Starting in the 1700s, loggers to the north cut vast swaths of white pine, spruce, hemlock and balsam fir, often floating it down the Hudson River. By the latter 1800s, three-quarters of the Northeast's virgin forests were stripped. Many builders then looked to the vast old-growth longleaf pine ecosystems of the U.S. Southeast. When the eastern seaboard was exhausted, loggers moved on to Louisiana, Mississippi and Texas. Today, only about 3 percent of the South's old longleaf forests remain.
PrefabNZ announces new namePrefabNZ is now known as Offsite NZ to reflect the industry’s expanding depth and breadth in providing much-needed, high-value, sustainable solutions for New Zealand’s residential, commercial and infrastructure building sectors.
In today’s high-demand and increasingly expensive building climate, offsite manufacturing is growing in innovation and appeal, and is a far cry from the prefabricated buildings of the 1950s.
Various terminology is used to describe prefabrication, modern methods of construction and offsite building. The commonly used term ‘prefab’ conjures up images of temporary homes, tiny homes, flat pack and secondary dwellings. While this is an important and valid part of the construction sector, it does not cover all parts of it.
Chief Executive Scott Fisher explains why the name needed to change. “When people hear the word ‘prefab’ their first thoughts might be of cold, damp classrooms. That kind of association is a stumbling block to starting credible conversations about the need for the building and construction industry to embrace innovative technology, systems and processes.”
Offsite NZ will keep its existing modern branding with strapline “The heart of innovative construction”. The organisation will continue to be the loudest voice promoting the benefits of offsite manufacturing to the wider construction sector, the government and public.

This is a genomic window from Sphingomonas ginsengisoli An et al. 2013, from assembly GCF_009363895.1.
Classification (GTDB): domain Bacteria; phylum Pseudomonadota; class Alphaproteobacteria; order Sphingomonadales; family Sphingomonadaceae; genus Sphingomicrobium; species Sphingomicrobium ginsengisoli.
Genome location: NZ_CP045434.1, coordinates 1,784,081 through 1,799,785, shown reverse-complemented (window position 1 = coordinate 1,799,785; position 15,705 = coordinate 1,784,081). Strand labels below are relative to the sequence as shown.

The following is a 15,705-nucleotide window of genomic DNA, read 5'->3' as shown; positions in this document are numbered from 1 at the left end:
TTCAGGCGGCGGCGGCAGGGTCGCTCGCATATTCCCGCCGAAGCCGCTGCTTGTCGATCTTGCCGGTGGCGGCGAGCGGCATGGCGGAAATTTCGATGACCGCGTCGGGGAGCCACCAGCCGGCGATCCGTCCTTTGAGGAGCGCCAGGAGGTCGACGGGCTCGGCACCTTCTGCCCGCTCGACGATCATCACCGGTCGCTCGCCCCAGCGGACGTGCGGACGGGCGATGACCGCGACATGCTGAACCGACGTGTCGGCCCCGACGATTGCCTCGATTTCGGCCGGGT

Offsite NZ is a non-profit membership organisation that informs, educates and advocates for innovation and excellence in offsite design and construction in New Zealand. Their members are at the heart of everything they do, and they are the heart of innovative construction in New Zealand.
Wood modification company raises 30 million (EUR)Kebony, manufacturers of environmentally friendly wood modification technology, has received 30 million (EUR) funding led by Jolt Capital and Lightrock.
The Kebony technology permanently transforms sustainable wood species such as pine into Kebony wood with features that are comparable, and in some cases superior, to those of precious tropical hardwoods.
The capital injection will expand and accelerate Kebony’s growth initiatives in core markets in Europe and the US. The funding will enable Kebony to further penetrate a EUR 3 billion market and leverage the underlying megatrends of producing sustainable materials for the residential and non-residential construction industries.
“Kebony produces the most beautiful and ecological wood on the market, with a superior quality that is both environmentally friendly and cost-effective. To further leverage opportunities within the enhanced wood technology industry, we are proud to announce Jolt Capital and Lightrock as new investors in Kebony,” says Norman Willemsen, Chief Executive Officer of Kebony.
Antoine Trannoy, Managing Partner at Jolt Capital, said that the investment firm has a strong interest in material science companies which leverage their patented technologies to offer sustainable products. “We are thrilled to finance the expansion of their European production facilities to both support the strong market growth and offer an alternative to rainforests deforestation.”
Source: WoodWorking Network
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... and one to end the week on ... to be 8 again